Jihye Lee & Lim Hui Jie
Asia-Pacific markets traded mixed on Friday as the nominee to lead the Bank of Japan Kazuo Ueda spoke at a confirmation hearing.
The Nikkei 225 rose 1.09%, and the Topix climbed 0.57%. Japan’s core inflation in January rose 4.2%, the highest since 1981.
In Australia, the S&P/ASX 200 rose 0.32%. South Korea’s Kospi fell fractionally, while the Kosdaq was down 0.35%.
Hong Kong’s Hang Seng index traded 1.62% down, and the Hang Seng Tech Index dropped 2.24%. In mainland China, the Shenzhen Component fell 0.84% and the Shanghai Composite was 0.63% lower.
|.N225||Nikkei 225 Index||*NIKKEI||27408.64||304.32||1.12|
|.HSI||Hang Seng Index||*HSI||20080.28||-271.07||-1.33|
|.AXJO||S&P/ASX 200||*ASX 200||7311.3||25.9||0.36|
|.FTFCNBCA||CNBC 100 ASIA IDX||*CNBC 100||8141.95||-45.9||-0.56|
In earnings, OCBC was among the three major Singapore banks that posted a record profit for 2022 alongside DBS and UOB. Singapore’s January manufacturing output figures are expected to rise at 2.9% compared to a year ago.
Overnight in the U.S., stocks closed higher amid volatile trading Thursday as investors remained concerned about the path of the Federal Reserve’s rate hikes.
Bank of Japan governor nominee Ueda says current strategy ‘appropriate’
Bank of Japan governor nominee Kazuo Ueda has expressed support for the current monetary policy, Reuters reported, citing his commentary at parliament.
Despite numerous side effects, the current strategy is “appropriate,” Ueda reportedly said, commenting on the central bank’s ultra-dovish monetary policy.
He added more time is needed to achieve the central bank’s inflation target and it aims to achieve price stability in a sustainable and stable manner.
— Jihye Lee
Singapore’s tech giant Grab tumbles 8.29% as cash burn persists
Shares of ride-hailing and food delivery giant Grab fell 8.29% in U.S. trade after the company released its latest earnings report on Thursday.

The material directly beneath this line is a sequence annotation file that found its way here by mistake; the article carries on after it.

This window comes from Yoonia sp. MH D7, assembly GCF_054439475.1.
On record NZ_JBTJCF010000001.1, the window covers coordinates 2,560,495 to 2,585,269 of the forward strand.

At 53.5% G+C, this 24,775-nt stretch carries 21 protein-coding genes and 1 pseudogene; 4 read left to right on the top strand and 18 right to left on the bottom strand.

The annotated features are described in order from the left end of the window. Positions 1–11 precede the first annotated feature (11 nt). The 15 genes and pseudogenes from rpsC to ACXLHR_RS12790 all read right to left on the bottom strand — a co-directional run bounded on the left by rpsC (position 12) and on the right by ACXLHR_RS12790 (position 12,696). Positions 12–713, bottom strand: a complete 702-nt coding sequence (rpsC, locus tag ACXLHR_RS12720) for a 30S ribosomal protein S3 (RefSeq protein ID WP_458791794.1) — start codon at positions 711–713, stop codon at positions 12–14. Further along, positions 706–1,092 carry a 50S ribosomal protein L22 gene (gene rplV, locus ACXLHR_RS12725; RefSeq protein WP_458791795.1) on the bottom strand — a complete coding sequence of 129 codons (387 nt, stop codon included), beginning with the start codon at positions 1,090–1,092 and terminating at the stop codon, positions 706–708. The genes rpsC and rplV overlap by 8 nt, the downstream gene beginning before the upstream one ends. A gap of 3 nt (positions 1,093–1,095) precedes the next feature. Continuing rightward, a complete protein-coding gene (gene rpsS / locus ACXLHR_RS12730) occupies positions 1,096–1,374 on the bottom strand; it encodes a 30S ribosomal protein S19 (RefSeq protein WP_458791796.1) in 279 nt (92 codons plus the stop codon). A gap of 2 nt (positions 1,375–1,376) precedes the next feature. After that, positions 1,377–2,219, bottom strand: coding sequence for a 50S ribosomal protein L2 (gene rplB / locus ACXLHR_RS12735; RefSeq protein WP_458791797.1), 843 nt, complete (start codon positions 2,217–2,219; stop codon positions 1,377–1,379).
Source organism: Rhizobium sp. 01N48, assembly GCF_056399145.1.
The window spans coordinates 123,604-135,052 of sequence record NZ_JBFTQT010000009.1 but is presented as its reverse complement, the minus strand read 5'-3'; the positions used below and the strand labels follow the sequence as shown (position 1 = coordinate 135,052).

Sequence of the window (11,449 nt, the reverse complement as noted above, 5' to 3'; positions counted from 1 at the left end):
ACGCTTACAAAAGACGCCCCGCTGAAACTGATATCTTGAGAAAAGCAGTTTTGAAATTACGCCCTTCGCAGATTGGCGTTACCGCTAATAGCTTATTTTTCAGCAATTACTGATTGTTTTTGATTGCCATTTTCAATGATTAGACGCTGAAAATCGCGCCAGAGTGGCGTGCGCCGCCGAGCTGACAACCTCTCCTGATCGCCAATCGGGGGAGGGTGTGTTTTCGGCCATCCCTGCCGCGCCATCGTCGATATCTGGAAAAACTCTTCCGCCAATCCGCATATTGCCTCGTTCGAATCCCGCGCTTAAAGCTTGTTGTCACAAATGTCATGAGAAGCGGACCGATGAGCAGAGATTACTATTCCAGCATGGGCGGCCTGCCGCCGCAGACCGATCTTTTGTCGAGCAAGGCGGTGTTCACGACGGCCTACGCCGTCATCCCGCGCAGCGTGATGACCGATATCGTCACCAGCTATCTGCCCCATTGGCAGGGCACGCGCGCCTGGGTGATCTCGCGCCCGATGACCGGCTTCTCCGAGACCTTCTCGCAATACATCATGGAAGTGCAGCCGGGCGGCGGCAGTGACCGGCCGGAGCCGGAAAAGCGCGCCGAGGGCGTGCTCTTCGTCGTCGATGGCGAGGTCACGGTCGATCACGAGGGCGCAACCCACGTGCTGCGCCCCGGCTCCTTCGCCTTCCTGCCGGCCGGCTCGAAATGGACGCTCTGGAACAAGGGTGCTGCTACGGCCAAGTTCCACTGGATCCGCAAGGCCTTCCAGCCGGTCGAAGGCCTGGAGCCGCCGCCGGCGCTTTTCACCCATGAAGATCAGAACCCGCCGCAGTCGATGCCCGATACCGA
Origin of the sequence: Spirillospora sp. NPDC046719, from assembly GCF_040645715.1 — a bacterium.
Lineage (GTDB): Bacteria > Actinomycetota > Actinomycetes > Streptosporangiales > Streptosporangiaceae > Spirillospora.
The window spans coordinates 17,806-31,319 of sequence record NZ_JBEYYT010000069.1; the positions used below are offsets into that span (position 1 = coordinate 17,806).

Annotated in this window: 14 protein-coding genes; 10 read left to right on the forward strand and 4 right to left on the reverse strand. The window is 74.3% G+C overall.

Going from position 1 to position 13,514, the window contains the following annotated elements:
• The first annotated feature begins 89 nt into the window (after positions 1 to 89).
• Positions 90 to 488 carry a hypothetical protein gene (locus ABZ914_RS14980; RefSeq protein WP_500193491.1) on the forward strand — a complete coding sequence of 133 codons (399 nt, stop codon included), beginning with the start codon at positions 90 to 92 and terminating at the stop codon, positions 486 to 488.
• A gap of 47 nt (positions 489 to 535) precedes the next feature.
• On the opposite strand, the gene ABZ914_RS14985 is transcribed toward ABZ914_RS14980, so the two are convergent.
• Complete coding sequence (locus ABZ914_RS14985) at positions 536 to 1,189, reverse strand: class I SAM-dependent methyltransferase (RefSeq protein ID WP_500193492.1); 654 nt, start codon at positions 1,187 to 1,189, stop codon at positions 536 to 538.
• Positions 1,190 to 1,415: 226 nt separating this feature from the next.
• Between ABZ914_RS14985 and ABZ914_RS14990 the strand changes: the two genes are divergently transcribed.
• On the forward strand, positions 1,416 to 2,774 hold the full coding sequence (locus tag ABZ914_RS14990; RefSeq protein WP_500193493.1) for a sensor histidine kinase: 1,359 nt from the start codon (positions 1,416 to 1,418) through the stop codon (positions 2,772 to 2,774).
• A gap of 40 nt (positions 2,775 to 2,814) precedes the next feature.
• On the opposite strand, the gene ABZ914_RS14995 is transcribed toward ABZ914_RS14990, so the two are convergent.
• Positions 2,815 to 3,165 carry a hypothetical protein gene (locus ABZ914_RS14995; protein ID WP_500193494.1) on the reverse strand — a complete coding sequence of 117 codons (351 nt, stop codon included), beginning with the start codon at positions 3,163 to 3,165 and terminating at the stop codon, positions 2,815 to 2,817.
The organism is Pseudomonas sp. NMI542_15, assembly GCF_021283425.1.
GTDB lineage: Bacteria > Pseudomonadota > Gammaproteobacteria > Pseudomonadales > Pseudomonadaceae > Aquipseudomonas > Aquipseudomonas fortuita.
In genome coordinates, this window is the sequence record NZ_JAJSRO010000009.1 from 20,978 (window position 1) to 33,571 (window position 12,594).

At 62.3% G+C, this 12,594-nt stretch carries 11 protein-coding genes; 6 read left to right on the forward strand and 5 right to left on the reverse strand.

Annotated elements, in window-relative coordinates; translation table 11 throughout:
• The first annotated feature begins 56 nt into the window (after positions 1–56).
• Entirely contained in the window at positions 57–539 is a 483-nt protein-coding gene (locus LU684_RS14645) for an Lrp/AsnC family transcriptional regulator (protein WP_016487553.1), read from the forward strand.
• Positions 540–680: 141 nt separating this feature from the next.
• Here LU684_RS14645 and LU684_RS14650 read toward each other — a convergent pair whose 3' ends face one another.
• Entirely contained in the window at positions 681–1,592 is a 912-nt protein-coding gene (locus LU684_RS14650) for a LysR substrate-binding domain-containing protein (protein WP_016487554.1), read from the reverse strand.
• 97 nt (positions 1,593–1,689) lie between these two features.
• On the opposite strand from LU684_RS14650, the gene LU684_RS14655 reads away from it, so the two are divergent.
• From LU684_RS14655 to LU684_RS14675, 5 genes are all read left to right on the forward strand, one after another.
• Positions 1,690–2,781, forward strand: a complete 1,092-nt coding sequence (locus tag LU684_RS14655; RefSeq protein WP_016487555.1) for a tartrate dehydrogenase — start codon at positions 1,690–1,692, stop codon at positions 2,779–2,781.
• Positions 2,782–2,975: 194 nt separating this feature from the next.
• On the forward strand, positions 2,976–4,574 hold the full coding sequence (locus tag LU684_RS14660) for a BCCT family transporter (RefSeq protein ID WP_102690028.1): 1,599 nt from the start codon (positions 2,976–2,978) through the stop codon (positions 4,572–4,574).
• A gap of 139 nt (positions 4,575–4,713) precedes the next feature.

While the company has been cutting costs over the past quarters, cash burn was still substantial. Losses for the whole of 2022 came in at $1.7 billion. In 2021, losses amounted to $3.5 billion.
“We will continue to cut incentives and look at areas of discretionary spending, whether it is facilities, travel, entertainment or cloud costs,” said Peter Oey, chief financial officer of Grab, in a CNBC interview ahead of the earnings report.
Regional corporate costs for the fourth quarter of 2022 were $223 million, up from $192 million a year ago. The quarterly increase was driven mostly by higher direct marketing costs amidst the festive period, among other fees.
– Sheila Chiang
Alibaba’s Hong Kong shares slip over 3% despite better than expected earnings
Shares of Alibaba in Hong Kong fell 3.6% lower, despite reporting better-than-expected earnings for its fiscal third quarter.
For the quarter ending Dec. 31, Alibaba recorded 247.76 billion Chinese yuan in revenue ($35.92 billion), up 2% on an annualized basis and higher than the 245.18 billion yuan expected.
Most notably, net income came in at 46.82 billion yuan, 69% higher than the same period a year ago.
On Thursday, Alibaba CEO Daniel Zhang during a earnings call noted sales of online physical goods “remained weak” in January to early February of this year due to Covid-19 cases in China, according to FactSet transcript.
Still, Zhang said he expects recovery to pick up, saying “all of our merchants have also expressed their strong desire to get to business.”
— Lim Hui Jie, Arjun Kharpal, Evelyn Cheng
CNBC Pro: Asia tech is back, Bernstein says, naming Alibaba and 5 more top picks
Looking to cash in on the China reopening, while being mindful of a potential recession? Bernstein has a raft of tech stocks it says checks the boxes.
— Zavier Ong
Singapore bank OCBC posts record profit, full year dividend rises 28%
Singapore bank OCBC has posted a record full year net profit of $5.75 billion Singapore dollars ($4.28 billion), up 18% compared to 2021′s figure of S$4.86 billion.
This was because of “strong growth in net interest income and lower allowances,” the company said in its earnings release.